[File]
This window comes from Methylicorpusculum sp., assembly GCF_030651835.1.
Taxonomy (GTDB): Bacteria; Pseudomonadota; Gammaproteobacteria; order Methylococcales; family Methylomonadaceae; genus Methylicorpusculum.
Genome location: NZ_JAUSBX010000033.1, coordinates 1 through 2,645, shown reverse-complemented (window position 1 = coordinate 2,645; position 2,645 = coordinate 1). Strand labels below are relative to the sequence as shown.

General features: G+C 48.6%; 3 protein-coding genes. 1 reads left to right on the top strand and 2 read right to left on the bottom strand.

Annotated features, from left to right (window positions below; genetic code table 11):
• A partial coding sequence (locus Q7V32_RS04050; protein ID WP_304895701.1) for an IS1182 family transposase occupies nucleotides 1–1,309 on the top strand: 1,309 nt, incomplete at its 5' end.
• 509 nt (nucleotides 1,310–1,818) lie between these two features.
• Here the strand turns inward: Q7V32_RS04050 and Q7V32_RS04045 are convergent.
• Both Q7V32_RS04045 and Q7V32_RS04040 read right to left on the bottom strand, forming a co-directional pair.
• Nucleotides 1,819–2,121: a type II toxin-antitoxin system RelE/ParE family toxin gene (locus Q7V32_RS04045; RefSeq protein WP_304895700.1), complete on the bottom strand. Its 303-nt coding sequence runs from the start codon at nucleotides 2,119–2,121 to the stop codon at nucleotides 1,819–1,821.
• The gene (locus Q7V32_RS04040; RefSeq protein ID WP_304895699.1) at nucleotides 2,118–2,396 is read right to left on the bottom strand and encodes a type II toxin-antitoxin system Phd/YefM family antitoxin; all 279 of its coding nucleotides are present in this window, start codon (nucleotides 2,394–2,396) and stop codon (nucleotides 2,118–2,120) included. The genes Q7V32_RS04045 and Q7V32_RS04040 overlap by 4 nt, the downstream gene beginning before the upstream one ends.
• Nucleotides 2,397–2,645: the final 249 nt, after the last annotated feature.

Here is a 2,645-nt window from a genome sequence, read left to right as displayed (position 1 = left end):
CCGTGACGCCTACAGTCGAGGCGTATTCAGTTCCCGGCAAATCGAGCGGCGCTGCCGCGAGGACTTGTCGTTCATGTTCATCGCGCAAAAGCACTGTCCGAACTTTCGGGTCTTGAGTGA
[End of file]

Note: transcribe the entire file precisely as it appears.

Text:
This window comes from Methylicorpusculum sp., assembly GCF_030651835.1.
Taxonomy (GTDB): Bacteria; Pseudomonadota; Gammaproteobacteria; order Methylococcales; family Methylomonadaceae; genus Methylicorpusculum.
Genome location: NZ_JAUSBX010000033.1, coordinates 1 through 2,645, shown reverse-complemented (window position 1 = coordinate 2,645; position 2,645 = coordinate 1). Strand labels below are relative to the sequence as shown.

General features: G+C 48.6%; 3 protein-coding genes. 1 reads left to right on the top strand and 2 read right to left on the bottom strand.

Annotated features, from left to right (window positions below; genetic code table 11):
• A partial coding sequence (locus Q7V32_RS04050; protein ID WP_304895701.1) for an IS1182 family transposase occupies nucleotides 1–1,309 on the top strand: 1,309 nt, incomplete at its 5' end.
• 509 nt (nucleotides 1,310–1,818) lie between these two features.
• Here the strand turns inward: Q7V32_RS04050 and Q7V32_RS04045 are convergent.
• Both Q7V32_RS04045 and Q7V32_RS04040 read right to left on the bottom strand, forming a co-directional pair.
• Nucleotides 1,819–2,121: a type II toxin-antitoxin system RelE/ParE family toxin gene (locus Q7V32_RS04045; RefSeq protein WP_304895700.1), complete on the bottom strand. Its 303-nt coding sequence runs from the start codon at nucleotides 2,119–2,121 to the stop codon at nucleotides 1,819–1,821.
• The gene (locus Q7V32_RS04040; RefSeq protein ID WP_304895699.1) at nucleotides 2,118–2,396 is read right to left on the bottom strand and encodes a type II toxin-antitoxin system Phd/YefM family antitoxin; all 279 of its coding nucleotides are present in this window, start codon (nucleotides 2,394–2,396) and stop codon (nucleotides 2,118–2,120) included. The genes Q7V32_RS04045 and Q7V32_RS04040 overlap by 4 nt, the downstream gene beginning before the upstream one ends.
• Nucleotides 2,397–2,645: the final 249 nt, after the last annotated feature.

Here is a 2,645-nt window from a genome sequence, read left to right as displayed (position 1 = left end):
CCGTGACGCCTACAGTCGAGGCGTATTCAGTTCCCGGCAAATCGAGCGGCGCTGCCGCGAGGACTTGTCGTTCATGTTCATCGCGCAAAAGCACTGTCCGAACTTTCGGGTCTTGAGTGA